There’s no doubt that the Skelligs is a magical, mythical and incredibly tranquil place. Uninhabited since the 12th century, these two remote islands off the coast of County Kerry eternally echo with the voices of ancient Ireland. On Skellig Michael, now a UNESCO World Heritage site, you can follow in the footsteps of the monks who once lived there, and enjoy a sense of peaceful solitude as you gaze back across the ocean to the mainland 12km away.
The Skelligs, via @lighthunter77
But don’t take our word for it. Over the years, a whole host of internationally-renowned travel bloggers, writers and photographers have visited the Skelligs, and as you’ll see below, they tend to come away rather enchanted!
Gary Arndt, an American travel blogger and award-winning photographer, sold his house in 2007 and has been travelling the world ever since. He visited the Skelligs in 2013, and was incredibly impressed. “Simply put, Skellig Michael is fantastic,” he later wrote in his blog. “It is by far the most amazing thing I’ve seen in Ireland, and in my book it is one of the top world heritage sites in all of Europe.”
The Skelligs, captured by Gary Arndt
Experiencing the (often choppy!) boat journey across to Skellig Michael first-hand got Gary thinking about the monks’ dedication to their monastery. “I was astonished that people ever managed to land on the island, let alone live on it”, he notes. “That monks once lived here and created a small community is simply amazing.” Gary’s beautiful imagery perfectly captures the haunting beauty of the place these dedicated monks once called home.
Like Gary, Canadian couple Dave and Deb (aka The Planet D) hit the road back in 2008, and have been travelling the world ever since. The ‘Travel Blog of the Year’ award winners visited the Skelligs on a beautiful sunny day, and later put together this fantastic photo essay.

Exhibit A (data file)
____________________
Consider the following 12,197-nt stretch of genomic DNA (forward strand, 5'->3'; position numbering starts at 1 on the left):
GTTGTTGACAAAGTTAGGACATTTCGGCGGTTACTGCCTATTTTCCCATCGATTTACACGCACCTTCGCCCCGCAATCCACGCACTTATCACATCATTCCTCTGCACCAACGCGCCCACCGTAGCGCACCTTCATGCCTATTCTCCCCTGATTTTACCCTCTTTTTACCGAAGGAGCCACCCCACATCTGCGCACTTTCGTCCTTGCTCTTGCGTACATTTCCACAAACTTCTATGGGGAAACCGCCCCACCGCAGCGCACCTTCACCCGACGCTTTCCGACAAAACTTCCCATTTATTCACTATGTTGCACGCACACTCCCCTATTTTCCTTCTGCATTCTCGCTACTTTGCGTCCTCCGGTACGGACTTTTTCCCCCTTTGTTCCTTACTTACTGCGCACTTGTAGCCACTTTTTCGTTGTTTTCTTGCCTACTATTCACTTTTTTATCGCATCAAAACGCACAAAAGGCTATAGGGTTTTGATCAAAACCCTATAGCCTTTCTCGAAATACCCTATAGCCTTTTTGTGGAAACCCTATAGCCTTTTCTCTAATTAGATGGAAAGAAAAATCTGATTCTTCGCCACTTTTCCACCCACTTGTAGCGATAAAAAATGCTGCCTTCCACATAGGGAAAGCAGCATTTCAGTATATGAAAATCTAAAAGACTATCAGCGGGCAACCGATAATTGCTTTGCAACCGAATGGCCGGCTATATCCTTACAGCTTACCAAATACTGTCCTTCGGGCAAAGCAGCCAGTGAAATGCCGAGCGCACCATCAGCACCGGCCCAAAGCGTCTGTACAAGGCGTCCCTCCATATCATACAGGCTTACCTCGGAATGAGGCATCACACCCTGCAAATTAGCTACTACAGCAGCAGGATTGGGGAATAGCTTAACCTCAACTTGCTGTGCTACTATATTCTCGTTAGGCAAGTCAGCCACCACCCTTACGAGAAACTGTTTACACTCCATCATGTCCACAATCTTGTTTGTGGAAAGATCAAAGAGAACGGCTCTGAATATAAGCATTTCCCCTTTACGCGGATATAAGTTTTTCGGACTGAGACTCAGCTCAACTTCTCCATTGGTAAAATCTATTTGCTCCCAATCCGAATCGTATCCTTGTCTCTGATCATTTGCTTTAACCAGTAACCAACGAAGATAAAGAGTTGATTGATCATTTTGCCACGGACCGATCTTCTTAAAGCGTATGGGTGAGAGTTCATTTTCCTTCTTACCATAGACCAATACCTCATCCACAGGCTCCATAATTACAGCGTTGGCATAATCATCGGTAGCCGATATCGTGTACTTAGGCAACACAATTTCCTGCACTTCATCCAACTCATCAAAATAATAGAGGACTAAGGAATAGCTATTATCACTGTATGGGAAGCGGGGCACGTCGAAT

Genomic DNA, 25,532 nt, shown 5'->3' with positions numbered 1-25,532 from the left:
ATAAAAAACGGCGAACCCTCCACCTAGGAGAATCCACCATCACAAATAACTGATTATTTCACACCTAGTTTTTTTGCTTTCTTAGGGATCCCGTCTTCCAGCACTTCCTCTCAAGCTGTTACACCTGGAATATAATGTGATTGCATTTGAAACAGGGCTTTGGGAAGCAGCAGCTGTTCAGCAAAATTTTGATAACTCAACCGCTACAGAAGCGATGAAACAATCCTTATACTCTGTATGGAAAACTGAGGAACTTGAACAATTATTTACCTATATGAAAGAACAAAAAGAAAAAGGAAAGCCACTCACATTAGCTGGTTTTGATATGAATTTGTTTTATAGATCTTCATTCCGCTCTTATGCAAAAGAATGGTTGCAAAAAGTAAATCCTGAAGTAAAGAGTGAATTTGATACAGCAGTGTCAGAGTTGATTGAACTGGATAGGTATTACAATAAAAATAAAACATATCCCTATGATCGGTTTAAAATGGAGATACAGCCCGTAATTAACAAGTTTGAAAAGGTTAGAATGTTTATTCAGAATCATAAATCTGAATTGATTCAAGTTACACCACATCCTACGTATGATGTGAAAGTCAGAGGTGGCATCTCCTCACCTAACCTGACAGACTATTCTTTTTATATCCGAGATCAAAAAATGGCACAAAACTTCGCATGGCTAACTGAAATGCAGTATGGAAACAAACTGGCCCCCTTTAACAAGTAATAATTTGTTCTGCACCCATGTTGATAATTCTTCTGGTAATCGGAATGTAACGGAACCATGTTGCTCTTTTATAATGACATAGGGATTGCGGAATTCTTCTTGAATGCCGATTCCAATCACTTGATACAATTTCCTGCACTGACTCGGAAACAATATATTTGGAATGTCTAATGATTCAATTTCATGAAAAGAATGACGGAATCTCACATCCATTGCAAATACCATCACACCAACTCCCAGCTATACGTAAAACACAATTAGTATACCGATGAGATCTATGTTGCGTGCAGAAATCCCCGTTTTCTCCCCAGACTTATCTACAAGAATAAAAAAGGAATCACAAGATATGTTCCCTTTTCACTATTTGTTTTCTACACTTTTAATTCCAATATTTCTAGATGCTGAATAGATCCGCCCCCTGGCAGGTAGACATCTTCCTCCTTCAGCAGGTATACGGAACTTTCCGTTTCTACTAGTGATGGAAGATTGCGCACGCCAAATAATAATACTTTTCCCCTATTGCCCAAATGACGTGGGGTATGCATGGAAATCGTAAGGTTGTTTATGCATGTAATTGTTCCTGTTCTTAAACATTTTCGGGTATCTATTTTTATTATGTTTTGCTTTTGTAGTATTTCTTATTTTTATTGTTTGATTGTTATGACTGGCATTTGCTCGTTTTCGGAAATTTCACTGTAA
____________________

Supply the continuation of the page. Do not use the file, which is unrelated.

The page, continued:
Dave and Deb on Skellig Michael, image via The Planet D
“We were lucky enough to have blue skies on the day of our landing at Skellig Michael,” they write. “It was a thrilling experience to step off the boat in the choppy waters and climb up the narrow steps to the start of the path.” Once they reached the peak, – “The isolation from the mainland and sheer beauty of the landscape” made them feel “just a little bit closer to heaven.” Dave and Deb also took the time to produce a video, which perfectly captures their Skelligs experience.
Looking out to Little Skellig, via The Planet D
Photographer John Finn hails from neighbouring County Cork, also on the Wild Atlantic Way. He captured some amazing imagery during his visit to the Skelligs, especially of the birdlife and puffins. Nature lovers will certainly enjoy his blog post, which details these beautiful birds; “For a few weeks in late May and early June each year Skellig Michael is home to hundreds (if not thousands) of Atlantic Puffins. They nest in burrows, many of which are alongside the steps so the birds are often literally within arm’s length of visitors. It is an extraordinary sensation to see them so plentiful.”
A puffin on the Skelligs, image via John Finn
John ends his blog with an urge to his fellow countrymen and women who may not have journeyed to the Skelligs yet! “I would strongly recommend more Irish people to visit this national treasure. Many people tell me that, yes, it’s on their bucket list and they’ll get around to it someday. Forget ‘someday’. Do it now.”
Skellig Michael, image via John Finn
We couldn’t agree more! Read more about the haunting Skelligs and how to get there, and start putting together your own unique itinerary on Skellig Michael with the help of our online directory.